2021. szeptember 24. péntek
IDŐJÁRÁS - OMSZ angol nyelvű folyóirat

Vol. 125, No. 1 * Pages 1–166 * January - March 2021


Quarterly Journal of the Hungarian Meteorological Sercive

letöltés [pdf: 8791 KB]
A case study of a derecho storm in dry, high-shear environment
Zoltán Sipos, André Simon, Kálmán Csirmaz, Tünde Lemler, Robert-Daniel Manta, and Zsófia Kocsis
DOI:10.28974/idojaras.2021.1.1
 PDF (24493 KB)   |   Abstract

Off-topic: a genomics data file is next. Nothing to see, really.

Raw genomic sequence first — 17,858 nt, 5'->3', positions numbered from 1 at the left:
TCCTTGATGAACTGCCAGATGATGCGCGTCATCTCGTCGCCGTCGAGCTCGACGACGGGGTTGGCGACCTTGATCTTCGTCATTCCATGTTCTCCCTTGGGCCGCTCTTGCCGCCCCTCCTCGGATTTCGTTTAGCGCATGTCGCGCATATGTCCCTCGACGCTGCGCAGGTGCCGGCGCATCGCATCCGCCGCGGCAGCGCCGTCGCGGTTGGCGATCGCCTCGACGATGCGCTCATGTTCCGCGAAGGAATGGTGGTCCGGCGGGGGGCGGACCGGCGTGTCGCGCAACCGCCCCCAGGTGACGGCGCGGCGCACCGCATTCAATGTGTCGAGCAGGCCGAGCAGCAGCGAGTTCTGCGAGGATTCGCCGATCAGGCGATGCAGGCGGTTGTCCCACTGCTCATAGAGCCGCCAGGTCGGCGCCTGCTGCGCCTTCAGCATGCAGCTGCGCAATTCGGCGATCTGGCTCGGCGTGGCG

The present study examines the origin and environmental conditions of the severe convective windstorm on September 17, 2017, which affected several countries in the central and southeastern Europe, above all Serbia and Romania. The large area of the damage swath (at least 500 km long) and high wind gusts (up to 40 m/s) would classify this event as a derecho or at least as a storm very similar to derechos (with respect to newer definition proposals). Small-scale bow echoes were found in areas with highest reported wind gusts, and some thunderstorms within the storm-producing convective system were probably supercells. The existence of high wind shear and storm rotation could be also related to the significant rightward deflection of the system with respect to the mean wind and propagation of other thunderstorms and systems observed on that day. In contrary to many other known derecho events, this storm propagated toward a very dry airmass exhibiting only low or moderate convective available potential energy (CAPE) values. This is shown by soundings, ECMWF model outputs, and vertical profiles from the IASI L2 satellite sounder. Several convective parameters (e.g. CAPE, downdraft CAPE, derecho composite parameter, 0-3-km  relative humidity, 0-6-km shear) were evaluated and compared with proximity soundings of other described European derechos or with the available climatology. The possibility of a balance between the cold pool-generated horizontal vorticity and the environmental shear is also discussed. It is concluded that identification of low-level humidity sources (with aid of storm-relative wind vectors or streamlines) can be important in forecasting of thunderstorm systems moving toward an airmass, which is seemingly too dry for development and maintenance of deep convection. It is also shown that due to low CAPE values, some composite parameters would not indicate favourable conditions for a long-lived convective system. The lack of radiosonde observations can be partially supplemented by data from the IASI L2 sounder, which profiles can be largely different from model forecasts, showing much drier air in the mid- and upper troposphere in this case. It is concluded that due to the absence of strong synoptic forcing and larger pressure gradient at surface, convective processes played major role in the windstorm development. The presence of high temperature lapse rates at low- and mid-levels, high wind shear and unusually dry pre-storm airmass could be considered as the most important signatures related to the storm severity.


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